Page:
Animals have been tamed and
domesticated to work for and provide service to humans for over ten thousand
years which, in more recent years, has expanded to animals providing support to
people living with disabilities and emotional support. We’re arguably most
familiar with two hardworking animals in particular, the dog and the horse; you
could say we go way back. Looking through our archival records, we have many
concrete examples of animals being used to assist humans at work, and a few
interesting and heartwarming stories as well.
Horses of the Fire Brigade
One famous Oxford County horse
“worked” for the Woodstock fire brigade for many years. The horse was known as
“Farmer”. Farmer worked alongside other horses to assist the fire brigade in
putting out fires and saving the lives, homes, and livelihoods of local
residents. Farmer was responsible for pulling the two-wheeled fire-hose cart.
He was a large brown horse who became famous locally as he was often seen
racing through the streets to a fire.
Before the use of horses, the
carts had to be pulled by members of the fire brigade. Horses allowed the
firefighters to arrive at fires much quicker, every second counted. Farmer made
his first fire run to Dufferin House in 1886. While horses greatly improved the
efficiency of the fire brigade, there were some issues with relying on horses.
For example, sometimes when a fire broke out a horse wasn’t available being it
was being shod at the blacksmith, or in some cases horses would refuse to move.
Horses could also get injured or become sick. By 1901, the Woodstock fire
brigade had four horses in total.
Farmer served for 17 years. In
1903 he got injured and had to be retired. His last run was on January 15,
1903. A year later he was put down and a grave was bought for him. Four dozen
photographs of Farmer were gifted to some of the senior firefighters who worked
with Farmer, and a large photo was hung in the fire hall.
A four-year-old horse named
Dawn, and a five-year-old named Dusk were purchased to replace Farmer. Dr. Rudd
was the veterinarian who most often attended to the horses. Dusk died of
enteritis (small intestine inflammation) in 1908. A horse named “Day” replaced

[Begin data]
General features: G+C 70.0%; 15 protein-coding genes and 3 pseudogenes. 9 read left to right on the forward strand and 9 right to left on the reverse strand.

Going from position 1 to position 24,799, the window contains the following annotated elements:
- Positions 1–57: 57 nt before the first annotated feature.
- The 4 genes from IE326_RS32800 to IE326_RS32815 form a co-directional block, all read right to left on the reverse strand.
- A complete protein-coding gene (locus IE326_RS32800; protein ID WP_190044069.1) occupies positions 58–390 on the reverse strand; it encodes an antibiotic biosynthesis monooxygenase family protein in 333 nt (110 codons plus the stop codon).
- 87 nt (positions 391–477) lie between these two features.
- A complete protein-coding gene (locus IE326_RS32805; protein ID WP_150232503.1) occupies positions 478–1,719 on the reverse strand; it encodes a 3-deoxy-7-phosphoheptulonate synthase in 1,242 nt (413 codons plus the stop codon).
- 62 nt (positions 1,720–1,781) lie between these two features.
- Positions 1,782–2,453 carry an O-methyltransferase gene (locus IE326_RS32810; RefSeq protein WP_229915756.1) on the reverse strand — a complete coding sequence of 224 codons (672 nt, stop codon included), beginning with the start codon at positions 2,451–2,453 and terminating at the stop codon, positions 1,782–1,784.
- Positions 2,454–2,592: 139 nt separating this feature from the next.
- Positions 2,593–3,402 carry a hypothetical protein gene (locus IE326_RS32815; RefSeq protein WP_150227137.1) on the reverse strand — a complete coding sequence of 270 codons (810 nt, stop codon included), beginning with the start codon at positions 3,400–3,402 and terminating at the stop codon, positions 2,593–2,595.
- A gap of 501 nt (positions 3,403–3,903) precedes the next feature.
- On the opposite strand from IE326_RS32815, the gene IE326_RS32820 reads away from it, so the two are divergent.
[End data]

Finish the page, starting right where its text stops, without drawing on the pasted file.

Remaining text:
Dusk. By 1909 the fire brigade had expanded to five horses. Over the years
horses came and went. According to “Defined under Pressure: A History of the
Woodstock Fire Department”, written by Elain Becker, firefighter Fred Beam had
driven the horse-drawn fire-hose reels before the department switched to
motorized trucks. Beam said that the horses often knew what to do when the
alarm sounded and would move into position in front of the carts on their own.
Keeping the City Safe
Not only did Oxford County
residents use animals to help put out fires, they also used them to fight
crime. Marshall Anderson, or Marsh as he was better known, was a night
patrolman hired by local businessmen of Woodstock in 1882 to safeguard their
businesses after dark. The regular police force would finish their day shift
and Marsh would take over. Despite being hired for security by merchants, his
role covered all areas of police work. He held this role for 43 years and
gained the respect of the entire community. He patrolled Dundas Street from
Vansittart Avenue to Wellington Street. However, Marsh wasn’t the only one responsible
for keeping the streets of Woodstock safe at night. His dog, named Seeker, a
Great Dane and Bloodhound mix, worked alongside him each night for 10 years. He
sent Seeker into the back alleys and dark buildings first to sniff out trouble.
If Seeker growled, Marsh would shine his light in the dog's direction and
arrest any wrongdoers if needed. Marsh first adopted Duke as his companion when
he was just a puppy, and the dog remained by his side until he passed away at
the age of 11. The crime-fighting pair were celebrated members of the local
Portrait of Marshall Anderson
Transportation and Deliveries
Animals were a means of
transportation for humans long before the invention of the automobile, train, bicycle,
or the airplane. Horses in particular have been taking humans to where they need to
go for thousands of years. Before it became a sport and hobby, riding horses
was one of the primary means of travel historically. Horses also pulled wagons,
carriages, and carts and, before the invention of buses, were used to pull coaches
for public transportation. Horses, mules, and oxen have also played an
essential role in the transportation of goods and services; whether they were
pulling wagons and carts delivering products or assisting workers in their
labour, many industries would likely not be as developed as they are today
without the assistance of animals.
Check out the slideshow of
“animals at work” below.